St. Andrew's, Kansas City
St. Andrew's is a large parish in the diocese of West Missouri. It offers three Sunday liturgies and draws parishioners from around Kansas City. The church campus is in a neighborhood outside of the city center.
size: 283 ASA [program size]
- 8 a.m. eucharist with limited music (processional hymn, solo at the offertory, final hymn) (ASA 65)
- 10:15 a.m. choral eucharist (ASA 193)
- 5:00 p.m. "Ascend": a contemplative evening eucharist (ASA 23) [since replaced by evensong on the first Sunday of the month and compline on the third Sunday]
parish website: http://www.standrewkc.org
The Kansas City metropolitan area, which straddles the border between Kansas and Missouri, has a population of 2.3 million. About 117,000 live within a three-mile radius of St. Andrews. This population is 64% white, 27% African-American, and 5% Latino. The average age is about the same as the average for both Kansas and Missouri, at 38.8. Per capita income is $41,344, well above the national average. Not everyone has shared in that prosperity: median income among African-Americans is significantly below that of whites and Latinos. Educational attainment is significantly higher than the state averages for Kansas and Missouri: many more individuals in the three-mile radius of the parish have earned a bachelor's degree or a graduate/professional degree.
The worship bulletins are in a magazine format, 11"x17" folded and stapled, with a profile on the front cover of the parish's outreach ministries that continues after the liturgical information itself. (Some of the music, such as the song of praise, is printed in the back of the bulletin, while other music, such as the sanctus, are printed where they occur in the outline of the liturgy itself.) The visitor accustomed to the typical Episcopal parish bulletin may do a double-take on first encountering this format, but it provides all the necessary liturgical information and communicates important information about stewardship and outreach in an engaging narrative. The bulletin appears to be a "take-home" piece that parishioners will actually take home.
8 a.m. eucharist (with limited music)
The liturgy begins with an organ prelude, followed by the rector welcoming the congregation. The clergy and lay assistants process into the chancel during an opening hymn. The service follows Rite 1. The presider (the associate rector) says the opening acclamation, collect for purity, and summary of the law. The congregation recites, rather than sings, the Kyrie— the texts of the mass that are normally sung, such as the Kyrie, Sanctus, and fraction anthem, are said at this service. The presider says the collect of the day. A layperson reads the Old Testament lesson, and the congregation recites the psalm, after which the deacon reads the gospel. A lay person gives a seven-minute stewardship reflection (it is the season of the annual pledge drive. and this week the reflection and sermon focus on outreach), which is followed by a twelve-minute sermon by the rector. The sermon is grounded in the gospel reading, the story of Zaccheus in Luke 9. The rector deftly connects the story of Zaccheus to outreach and to the congregation's life. The presider leads the congregation in the creed, and the deacon reads the Prayer for the Whole State of Christ's Church and the World. The deacon introduces the confession, the presider absolves the people and reads the "comfortable words," omitting the ones with gender-exclusive language. The presider bids the peace. After a brief exchange of the peace, the rector makes announcements.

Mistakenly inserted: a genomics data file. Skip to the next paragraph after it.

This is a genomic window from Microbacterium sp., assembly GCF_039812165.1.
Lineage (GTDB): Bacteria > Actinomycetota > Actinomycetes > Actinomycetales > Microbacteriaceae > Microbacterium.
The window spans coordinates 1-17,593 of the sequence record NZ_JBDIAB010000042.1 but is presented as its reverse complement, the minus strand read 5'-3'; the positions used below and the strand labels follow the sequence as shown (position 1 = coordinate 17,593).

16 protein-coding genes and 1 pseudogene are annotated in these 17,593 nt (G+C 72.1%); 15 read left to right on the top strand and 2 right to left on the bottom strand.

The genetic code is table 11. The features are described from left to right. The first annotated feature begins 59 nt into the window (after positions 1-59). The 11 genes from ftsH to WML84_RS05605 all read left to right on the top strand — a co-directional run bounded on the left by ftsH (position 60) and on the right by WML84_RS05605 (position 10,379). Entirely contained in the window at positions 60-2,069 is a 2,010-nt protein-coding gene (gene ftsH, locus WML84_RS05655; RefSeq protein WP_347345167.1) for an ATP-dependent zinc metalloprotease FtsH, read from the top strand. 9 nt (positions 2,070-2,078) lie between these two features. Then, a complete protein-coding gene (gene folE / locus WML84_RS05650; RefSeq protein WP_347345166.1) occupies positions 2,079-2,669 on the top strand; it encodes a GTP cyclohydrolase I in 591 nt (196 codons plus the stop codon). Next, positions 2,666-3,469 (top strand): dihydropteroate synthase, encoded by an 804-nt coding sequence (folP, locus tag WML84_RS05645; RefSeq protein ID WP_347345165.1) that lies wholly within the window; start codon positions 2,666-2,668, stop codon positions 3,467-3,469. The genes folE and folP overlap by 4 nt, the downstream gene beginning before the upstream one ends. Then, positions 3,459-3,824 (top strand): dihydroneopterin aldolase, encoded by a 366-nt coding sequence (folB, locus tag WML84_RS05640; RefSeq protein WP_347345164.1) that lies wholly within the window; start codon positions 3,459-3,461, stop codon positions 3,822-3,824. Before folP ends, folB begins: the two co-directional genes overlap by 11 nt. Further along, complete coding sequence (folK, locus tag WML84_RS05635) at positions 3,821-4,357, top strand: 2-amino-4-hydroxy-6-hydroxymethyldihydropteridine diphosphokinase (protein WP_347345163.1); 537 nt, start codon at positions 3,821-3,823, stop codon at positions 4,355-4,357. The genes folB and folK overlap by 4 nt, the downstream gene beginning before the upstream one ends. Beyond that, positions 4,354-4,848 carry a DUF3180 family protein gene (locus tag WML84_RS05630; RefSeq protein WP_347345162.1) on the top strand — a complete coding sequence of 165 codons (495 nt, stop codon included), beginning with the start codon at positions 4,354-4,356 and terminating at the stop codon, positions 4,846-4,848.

A soloist sings an offertory anthem ("How beautiful are the feet," from Handel's Messiah) while the deacon sets the table. As the monetary gifts are brought forward, the congregation sings "Praise God from whom all blessings flow" to Old Hundredth. The presider prays Eucharistic Prayer II and leads the people in the Lord's Prayer, after which the people come forward and receive communion at the altar rail. The organist plays soft, instrumental music during the distribution. After the deacon has cleared the table, the presider leads the people in post communion prayer and blesses them. The presbyters and lay assistants depart during the singing of a hymn, while the deacon remains at the front of the church to dismiss the people from the chancel. An organ postlude concludes the service.
10:15 a.m. choral eucharist
The liturgy begins with an organ prelude, followed by the rector welcoming the congregation. The organ launches into the opening hymn, and the choir, lay assistants, and clergy process through the nave and into the chancel. The presider (the priest for young adults and families) says the opening acclamation and the collect for purity, after which the congregation sings a song of praise in place of the Gloria ("Here I Am to Worship" by Tim Hughes), with piano accompaniment. The presider prays the collect of the day, and a lay person reads the Old Testament. The congregation sings a sequence hymn, during which a gospel procession forms and moves out. The deacon reads the gospel in the midst of the congregation. A lay person gives a stewardship reflection (it is the season of the annual pledge drive. and this week the reflection and sermon focus on outreach), which is followed by a sermon by the rector. The sermon is grounded in the gospel reading, the story of Zaccheus in Luke 9. The rector deftly connects the story of Zaccheus to outreach and to the congregation's life. The presider leads the congregation in the creed, which is followed by the prayers of the people. The deacon introduces the prayers, which are then led by a lay person, using a form composed by the late Ormonde Plater. The deacon says the concluding collect and then introduces the confession of sin. The presider gives the absolution and bids the Peace. The exchange of the Peace is long and fulsome. The rector makes necessary announcements.